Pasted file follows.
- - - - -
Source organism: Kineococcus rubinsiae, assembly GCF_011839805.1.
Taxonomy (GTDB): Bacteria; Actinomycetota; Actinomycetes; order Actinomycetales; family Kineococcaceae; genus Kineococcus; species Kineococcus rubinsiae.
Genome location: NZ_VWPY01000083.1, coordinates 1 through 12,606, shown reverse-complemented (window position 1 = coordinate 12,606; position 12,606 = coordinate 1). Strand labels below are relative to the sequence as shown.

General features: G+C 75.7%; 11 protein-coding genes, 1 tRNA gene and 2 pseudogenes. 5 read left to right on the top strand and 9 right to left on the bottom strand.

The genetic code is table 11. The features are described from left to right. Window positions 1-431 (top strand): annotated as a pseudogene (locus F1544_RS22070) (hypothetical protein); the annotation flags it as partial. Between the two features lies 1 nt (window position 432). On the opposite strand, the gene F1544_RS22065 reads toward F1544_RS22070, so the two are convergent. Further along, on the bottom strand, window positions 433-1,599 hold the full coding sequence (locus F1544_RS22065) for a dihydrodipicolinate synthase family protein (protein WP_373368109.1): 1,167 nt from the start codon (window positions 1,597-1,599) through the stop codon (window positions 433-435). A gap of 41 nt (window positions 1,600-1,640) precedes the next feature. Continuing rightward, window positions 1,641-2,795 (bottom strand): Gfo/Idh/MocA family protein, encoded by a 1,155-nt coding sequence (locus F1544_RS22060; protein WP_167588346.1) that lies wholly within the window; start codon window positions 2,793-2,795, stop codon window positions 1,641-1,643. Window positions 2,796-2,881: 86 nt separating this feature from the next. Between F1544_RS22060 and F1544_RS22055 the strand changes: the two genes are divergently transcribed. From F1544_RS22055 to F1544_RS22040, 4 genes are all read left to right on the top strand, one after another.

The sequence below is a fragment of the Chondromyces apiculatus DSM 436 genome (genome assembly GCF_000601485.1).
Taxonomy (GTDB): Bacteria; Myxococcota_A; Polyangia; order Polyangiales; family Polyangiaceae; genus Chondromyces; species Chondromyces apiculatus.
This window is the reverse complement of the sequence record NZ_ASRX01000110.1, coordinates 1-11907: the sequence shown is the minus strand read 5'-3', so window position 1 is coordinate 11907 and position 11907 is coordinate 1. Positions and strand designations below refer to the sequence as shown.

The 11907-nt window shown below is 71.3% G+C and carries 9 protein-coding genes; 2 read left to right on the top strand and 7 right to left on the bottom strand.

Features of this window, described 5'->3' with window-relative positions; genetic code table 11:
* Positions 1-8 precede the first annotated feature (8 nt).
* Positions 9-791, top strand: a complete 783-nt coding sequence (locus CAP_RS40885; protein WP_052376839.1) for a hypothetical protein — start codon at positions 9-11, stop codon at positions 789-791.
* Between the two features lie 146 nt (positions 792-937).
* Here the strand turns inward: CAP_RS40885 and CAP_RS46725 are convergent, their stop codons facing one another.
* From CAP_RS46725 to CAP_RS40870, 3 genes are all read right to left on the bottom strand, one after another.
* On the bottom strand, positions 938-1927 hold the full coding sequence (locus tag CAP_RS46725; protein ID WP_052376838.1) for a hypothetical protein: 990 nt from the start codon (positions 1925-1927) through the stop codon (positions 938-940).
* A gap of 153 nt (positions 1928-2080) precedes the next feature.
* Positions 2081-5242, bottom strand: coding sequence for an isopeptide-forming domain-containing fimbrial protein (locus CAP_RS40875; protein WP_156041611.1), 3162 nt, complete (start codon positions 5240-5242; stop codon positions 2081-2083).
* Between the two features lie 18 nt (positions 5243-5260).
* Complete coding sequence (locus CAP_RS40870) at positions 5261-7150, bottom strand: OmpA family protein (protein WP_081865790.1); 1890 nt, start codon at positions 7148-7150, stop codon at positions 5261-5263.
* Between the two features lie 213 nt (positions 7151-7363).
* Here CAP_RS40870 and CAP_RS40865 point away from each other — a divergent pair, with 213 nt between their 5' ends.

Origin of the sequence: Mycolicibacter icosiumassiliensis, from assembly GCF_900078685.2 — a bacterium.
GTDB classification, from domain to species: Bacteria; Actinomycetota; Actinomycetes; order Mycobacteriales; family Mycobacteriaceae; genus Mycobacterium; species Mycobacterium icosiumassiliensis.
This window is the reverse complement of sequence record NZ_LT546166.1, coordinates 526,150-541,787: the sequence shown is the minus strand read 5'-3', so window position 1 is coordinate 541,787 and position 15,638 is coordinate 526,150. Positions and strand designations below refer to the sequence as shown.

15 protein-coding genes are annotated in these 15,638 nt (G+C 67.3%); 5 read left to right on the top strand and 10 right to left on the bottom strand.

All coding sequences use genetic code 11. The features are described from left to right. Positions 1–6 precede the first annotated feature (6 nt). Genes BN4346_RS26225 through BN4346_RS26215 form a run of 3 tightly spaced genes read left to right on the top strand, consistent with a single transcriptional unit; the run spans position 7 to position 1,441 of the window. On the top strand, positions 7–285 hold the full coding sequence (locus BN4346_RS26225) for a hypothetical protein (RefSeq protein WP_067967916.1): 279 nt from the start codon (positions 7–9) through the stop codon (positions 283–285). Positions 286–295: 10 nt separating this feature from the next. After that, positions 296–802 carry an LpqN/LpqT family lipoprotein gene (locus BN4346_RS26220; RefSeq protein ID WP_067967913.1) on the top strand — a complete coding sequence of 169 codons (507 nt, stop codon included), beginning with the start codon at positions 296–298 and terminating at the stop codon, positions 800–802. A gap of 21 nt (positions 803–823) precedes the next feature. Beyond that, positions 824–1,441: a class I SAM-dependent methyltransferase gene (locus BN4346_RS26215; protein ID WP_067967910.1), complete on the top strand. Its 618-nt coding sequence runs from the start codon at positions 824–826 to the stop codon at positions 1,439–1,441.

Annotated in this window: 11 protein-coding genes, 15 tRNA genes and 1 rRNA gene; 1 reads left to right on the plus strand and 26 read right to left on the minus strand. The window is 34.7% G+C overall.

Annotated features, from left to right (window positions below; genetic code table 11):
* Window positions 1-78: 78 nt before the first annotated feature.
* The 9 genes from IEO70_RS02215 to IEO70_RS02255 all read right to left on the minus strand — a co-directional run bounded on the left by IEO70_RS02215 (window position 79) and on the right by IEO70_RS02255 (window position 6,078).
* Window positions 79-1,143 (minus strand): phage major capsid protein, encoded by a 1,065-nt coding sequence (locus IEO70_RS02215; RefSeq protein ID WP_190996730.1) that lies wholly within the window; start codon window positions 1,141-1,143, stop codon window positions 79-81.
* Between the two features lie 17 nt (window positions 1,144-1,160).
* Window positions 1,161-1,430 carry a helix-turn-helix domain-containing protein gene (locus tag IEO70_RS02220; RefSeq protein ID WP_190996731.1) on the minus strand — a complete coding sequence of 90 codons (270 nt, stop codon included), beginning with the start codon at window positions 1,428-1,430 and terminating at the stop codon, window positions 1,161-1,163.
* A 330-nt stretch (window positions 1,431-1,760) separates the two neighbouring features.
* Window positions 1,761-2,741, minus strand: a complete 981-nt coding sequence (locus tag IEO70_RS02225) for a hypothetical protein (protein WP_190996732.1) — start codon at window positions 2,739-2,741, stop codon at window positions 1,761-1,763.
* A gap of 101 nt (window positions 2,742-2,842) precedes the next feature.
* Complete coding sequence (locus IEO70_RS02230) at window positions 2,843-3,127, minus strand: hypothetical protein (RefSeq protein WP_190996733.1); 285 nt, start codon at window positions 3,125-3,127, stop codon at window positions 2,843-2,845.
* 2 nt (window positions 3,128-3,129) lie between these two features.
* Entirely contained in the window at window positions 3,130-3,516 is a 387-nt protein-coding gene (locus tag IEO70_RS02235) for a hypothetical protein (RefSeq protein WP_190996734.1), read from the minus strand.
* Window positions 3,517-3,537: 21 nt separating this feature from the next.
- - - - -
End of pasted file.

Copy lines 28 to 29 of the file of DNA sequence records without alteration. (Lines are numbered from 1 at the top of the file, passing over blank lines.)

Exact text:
Annotated in this window: 11 protein-coding genes, 15 tRNA genes and 1 rRNA gene; 1 reads left to right on the plus strand and 26 read right to left on the minus strand. The window is 34.7% G+C overall.

Annotated features, from left to right (window positions below; genetic code table 11):